|Publication number||US20010035384 A1|
|Application number||US 09/843,211|
|Publication date||Nov 1, 2001|
|Filing date||Apr 25, 2001|
|Priority date||Feb 29, 2000|
|Also published as||US6367637, US6915912, WO2001064082A1|
|Publication number||09843211, 843211, US 2001/0035384 A1, US 2001/035384 A1, US 20010035384 A1, US 20010035384A1, US 2001035384 A1, US 2001035384A1, US-A1-20010035384, US-A1-2001035384, US2001/0035384A1, US2001/035384A1, US20010035384 A1, US20010035384A1, US2001035384 A1, US2001035384A1|
|Inventors||Phillip Davis, Vito DiPinto|
|Original Assignee||Phillip Davis, Dipinto Vito L.|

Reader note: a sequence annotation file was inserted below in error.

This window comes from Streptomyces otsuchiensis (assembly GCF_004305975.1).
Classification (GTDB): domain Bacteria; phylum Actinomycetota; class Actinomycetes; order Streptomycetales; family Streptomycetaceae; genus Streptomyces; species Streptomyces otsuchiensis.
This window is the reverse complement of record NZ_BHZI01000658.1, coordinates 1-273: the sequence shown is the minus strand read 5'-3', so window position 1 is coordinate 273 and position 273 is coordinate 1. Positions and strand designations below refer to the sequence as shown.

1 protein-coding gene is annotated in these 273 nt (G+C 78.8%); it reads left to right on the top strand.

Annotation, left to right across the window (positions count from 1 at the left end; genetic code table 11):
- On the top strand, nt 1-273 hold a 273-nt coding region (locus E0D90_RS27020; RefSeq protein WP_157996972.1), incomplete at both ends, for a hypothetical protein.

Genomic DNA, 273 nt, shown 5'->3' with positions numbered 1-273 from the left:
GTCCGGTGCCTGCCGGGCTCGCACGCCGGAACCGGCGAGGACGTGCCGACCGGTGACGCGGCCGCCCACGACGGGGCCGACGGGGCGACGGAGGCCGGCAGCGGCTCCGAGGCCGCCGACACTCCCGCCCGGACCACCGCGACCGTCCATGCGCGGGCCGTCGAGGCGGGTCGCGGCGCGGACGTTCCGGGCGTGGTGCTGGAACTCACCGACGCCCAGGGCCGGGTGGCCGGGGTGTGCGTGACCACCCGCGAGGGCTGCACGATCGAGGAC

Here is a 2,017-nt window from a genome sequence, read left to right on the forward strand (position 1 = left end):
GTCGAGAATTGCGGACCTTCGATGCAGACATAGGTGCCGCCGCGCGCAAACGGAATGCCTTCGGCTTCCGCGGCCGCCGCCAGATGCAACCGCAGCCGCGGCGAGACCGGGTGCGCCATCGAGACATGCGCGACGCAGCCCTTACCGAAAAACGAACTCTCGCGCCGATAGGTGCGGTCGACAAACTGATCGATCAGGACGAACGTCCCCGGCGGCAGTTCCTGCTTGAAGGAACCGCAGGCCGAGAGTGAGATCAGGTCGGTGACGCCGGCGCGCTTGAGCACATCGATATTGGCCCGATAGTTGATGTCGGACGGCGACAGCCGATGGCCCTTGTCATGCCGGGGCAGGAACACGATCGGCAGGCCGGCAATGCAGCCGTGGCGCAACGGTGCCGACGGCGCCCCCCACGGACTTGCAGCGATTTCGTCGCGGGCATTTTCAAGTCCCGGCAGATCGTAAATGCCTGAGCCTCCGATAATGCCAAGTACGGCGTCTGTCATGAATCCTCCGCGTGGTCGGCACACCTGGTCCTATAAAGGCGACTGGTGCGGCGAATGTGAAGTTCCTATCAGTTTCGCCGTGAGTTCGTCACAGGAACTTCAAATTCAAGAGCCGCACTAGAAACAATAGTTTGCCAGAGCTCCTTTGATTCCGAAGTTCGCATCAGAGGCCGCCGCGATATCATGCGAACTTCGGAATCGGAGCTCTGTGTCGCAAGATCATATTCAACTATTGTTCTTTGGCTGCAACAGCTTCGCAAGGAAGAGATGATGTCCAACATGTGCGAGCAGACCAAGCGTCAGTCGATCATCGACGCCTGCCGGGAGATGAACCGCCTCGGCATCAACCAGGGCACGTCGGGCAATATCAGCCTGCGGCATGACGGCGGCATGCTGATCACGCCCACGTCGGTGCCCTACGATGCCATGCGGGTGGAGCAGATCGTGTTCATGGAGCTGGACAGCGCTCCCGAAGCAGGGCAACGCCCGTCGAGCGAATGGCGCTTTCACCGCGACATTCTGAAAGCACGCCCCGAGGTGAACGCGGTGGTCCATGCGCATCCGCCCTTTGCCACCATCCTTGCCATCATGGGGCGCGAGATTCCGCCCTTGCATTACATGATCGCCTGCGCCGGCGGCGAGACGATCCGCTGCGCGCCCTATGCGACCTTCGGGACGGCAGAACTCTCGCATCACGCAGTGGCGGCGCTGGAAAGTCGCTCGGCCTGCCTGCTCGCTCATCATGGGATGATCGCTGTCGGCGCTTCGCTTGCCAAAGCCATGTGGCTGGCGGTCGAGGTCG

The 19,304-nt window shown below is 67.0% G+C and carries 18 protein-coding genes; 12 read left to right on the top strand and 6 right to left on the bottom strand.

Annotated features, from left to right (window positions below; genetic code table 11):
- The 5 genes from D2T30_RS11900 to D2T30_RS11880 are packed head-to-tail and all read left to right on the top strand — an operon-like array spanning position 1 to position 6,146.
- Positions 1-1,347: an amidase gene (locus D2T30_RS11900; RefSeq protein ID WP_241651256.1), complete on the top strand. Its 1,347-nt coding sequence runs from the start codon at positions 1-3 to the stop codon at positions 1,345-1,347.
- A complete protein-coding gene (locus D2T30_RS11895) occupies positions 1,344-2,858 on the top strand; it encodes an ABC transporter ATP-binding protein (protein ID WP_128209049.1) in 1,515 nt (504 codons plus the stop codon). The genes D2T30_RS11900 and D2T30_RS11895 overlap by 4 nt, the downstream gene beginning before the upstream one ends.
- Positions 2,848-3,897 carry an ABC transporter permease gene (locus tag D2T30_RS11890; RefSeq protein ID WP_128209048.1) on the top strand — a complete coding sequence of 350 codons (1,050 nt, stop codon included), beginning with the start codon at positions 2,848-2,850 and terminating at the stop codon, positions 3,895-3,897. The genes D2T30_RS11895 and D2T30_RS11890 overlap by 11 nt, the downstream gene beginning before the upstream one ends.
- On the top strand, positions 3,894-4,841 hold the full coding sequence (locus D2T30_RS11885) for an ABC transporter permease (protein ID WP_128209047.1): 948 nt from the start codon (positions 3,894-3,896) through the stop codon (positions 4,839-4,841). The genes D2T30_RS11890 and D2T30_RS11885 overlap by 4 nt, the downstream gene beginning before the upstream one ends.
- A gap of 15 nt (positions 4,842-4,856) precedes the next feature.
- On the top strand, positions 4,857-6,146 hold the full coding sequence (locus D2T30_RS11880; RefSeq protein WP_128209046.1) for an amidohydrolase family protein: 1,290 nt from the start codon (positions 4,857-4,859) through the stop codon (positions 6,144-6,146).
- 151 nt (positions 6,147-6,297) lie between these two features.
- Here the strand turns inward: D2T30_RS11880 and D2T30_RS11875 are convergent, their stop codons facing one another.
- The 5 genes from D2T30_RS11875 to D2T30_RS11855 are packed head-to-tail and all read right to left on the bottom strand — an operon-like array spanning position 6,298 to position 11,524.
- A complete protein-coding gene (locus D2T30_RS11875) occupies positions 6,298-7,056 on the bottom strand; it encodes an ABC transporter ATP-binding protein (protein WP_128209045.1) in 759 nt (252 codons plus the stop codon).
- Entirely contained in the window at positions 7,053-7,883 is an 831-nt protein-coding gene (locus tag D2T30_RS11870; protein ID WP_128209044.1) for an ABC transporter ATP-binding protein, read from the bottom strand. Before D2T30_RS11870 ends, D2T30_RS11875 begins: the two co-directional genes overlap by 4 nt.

|Export Citation||BiBTeX, EndNote, RefMan|
|Patent Citations (1), Referenced by (13), Classifications (11), Legal Events (3)|
|External Links: USPTO, USPTO Assignment, Espacenet|
 This application is a continuation-in-part application of U.S. patent application Ser. No. 09/515,284, entitled “Instrument Organizer With Movable Stabilizing Post”, filed Feb. 29, 2000 and assigned to the present assignee hereof.
 1. Field of the Invention
 The present invention relates generally to organizers for organizing instruments and, more particularly, the present invention relates to organizers including a stabilizing post for separating and securing surgical instruments, e.g., before and during surgery, and in preparation for sterilization.
 2. Related Art